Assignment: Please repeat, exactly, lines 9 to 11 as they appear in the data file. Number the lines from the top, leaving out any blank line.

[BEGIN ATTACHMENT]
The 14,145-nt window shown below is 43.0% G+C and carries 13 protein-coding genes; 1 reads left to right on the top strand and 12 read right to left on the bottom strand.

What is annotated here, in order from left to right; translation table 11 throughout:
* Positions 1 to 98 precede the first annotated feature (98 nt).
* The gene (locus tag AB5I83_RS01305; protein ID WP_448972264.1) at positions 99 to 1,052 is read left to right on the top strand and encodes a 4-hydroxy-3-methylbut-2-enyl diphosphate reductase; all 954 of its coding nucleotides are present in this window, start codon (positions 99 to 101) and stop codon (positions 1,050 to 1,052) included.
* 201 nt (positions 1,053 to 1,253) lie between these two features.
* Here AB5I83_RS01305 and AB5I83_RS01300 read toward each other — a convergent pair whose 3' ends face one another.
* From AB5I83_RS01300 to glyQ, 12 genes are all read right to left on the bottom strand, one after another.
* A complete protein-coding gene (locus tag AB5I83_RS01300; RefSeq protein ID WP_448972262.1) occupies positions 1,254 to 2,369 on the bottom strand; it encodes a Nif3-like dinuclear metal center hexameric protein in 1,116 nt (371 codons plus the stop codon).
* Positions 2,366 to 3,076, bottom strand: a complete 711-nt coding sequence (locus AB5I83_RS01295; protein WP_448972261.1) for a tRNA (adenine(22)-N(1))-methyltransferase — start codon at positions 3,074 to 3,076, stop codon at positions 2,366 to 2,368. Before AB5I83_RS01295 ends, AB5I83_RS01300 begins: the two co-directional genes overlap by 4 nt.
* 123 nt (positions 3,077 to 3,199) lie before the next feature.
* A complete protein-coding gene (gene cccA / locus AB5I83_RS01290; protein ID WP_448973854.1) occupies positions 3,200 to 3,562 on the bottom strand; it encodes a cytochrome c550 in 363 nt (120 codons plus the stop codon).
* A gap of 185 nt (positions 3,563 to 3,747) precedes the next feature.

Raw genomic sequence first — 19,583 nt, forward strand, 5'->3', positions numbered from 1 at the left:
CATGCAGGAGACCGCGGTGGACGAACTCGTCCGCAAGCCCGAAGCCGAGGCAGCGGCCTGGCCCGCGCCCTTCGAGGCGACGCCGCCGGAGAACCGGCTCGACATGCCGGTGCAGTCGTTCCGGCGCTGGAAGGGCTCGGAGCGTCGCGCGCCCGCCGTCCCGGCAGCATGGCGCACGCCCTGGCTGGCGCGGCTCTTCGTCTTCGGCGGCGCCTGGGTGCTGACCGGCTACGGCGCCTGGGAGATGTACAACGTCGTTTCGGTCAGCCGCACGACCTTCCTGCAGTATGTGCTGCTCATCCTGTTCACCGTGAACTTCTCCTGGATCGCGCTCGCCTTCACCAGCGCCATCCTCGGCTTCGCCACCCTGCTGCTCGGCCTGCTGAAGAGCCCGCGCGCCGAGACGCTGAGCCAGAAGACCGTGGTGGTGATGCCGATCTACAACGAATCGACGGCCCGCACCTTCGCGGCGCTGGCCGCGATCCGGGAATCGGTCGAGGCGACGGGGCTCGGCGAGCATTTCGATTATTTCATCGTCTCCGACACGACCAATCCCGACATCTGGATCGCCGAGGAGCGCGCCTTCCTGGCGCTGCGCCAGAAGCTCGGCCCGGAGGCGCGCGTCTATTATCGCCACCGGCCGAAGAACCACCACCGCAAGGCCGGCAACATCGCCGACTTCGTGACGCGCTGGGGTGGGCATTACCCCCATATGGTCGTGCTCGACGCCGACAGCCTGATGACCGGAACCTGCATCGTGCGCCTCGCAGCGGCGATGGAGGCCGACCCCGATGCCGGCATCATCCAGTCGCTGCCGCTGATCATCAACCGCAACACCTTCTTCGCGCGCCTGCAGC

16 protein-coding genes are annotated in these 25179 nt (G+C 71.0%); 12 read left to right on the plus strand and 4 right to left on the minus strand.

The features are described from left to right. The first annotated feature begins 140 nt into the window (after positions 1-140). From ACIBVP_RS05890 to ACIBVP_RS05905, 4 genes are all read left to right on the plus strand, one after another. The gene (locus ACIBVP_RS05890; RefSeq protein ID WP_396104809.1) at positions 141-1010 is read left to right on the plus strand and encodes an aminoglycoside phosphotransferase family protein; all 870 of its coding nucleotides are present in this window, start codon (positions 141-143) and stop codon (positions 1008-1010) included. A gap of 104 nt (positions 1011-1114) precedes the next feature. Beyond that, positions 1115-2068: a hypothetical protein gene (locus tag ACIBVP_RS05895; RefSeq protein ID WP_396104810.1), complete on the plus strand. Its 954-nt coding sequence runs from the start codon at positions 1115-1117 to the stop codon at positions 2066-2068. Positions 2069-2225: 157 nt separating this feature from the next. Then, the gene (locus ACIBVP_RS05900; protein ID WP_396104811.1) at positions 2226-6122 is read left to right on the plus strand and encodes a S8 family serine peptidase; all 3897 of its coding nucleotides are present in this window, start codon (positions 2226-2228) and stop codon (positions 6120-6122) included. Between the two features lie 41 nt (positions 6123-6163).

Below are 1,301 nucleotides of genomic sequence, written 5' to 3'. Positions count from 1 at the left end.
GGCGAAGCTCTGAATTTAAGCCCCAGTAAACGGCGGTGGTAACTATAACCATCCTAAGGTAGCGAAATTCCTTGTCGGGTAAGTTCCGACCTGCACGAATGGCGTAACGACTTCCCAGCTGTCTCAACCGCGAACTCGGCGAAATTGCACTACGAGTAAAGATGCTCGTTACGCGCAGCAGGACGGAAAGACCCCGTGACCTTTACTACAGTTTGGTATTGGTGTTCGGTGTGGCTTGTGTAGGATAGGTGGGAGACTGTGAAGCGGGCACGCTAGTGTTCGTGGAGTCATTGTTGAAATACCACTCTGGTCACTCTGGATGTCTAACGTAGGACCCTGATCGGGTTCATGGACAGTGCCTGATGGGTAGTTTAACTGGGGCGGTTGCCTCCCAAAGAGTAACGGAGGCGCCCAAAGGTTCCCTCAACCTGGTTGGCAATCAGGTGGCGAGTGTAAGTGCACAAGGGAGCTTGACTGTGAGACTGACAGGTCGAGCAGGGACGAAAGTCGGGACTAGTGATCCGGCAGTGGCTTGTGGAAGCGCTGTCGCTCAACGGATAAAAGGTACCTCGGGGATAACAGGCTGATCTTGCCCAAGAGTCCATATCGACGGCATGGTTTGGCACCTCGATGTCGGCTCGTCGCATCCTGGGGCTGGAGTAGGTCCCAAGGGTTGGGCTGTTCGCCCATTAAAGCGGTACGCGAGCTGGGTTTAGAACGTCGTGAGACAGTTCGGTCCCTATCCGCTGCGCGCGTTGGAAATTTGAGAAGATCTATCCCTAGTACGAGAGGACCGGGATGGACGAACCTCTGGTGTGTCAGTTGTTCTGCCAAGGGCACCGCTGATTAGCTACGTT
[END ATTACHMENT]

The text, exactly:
* Positions 2,366 to 3,076, bottom strand: a complete 711-nt coding sequence (locus AB5I83_RS01295; protein WP_448972261.1) for a tRNA (adenine(22)-N(1))-methyltransferase — start codon at positions 3,074 to 3,076, stop codon at positions 2,366 to 2,368. Before AB5I83_RS01295 ends, AB5I83_RS01300 begins: the two co-directional genes overlap by 4 nt.
* 123 nt (positions 3,077 to 3,199) lie before the next feature.
* A complete protein-coding gene (gene cccA / locus AB5I83_RS01290; protein ID WP_448973854.1) occupies positions 3,200 to 3,562 on the bottom strand; it encodes a cytochrome c550 in 363 nt (120 codons plus the stop codon).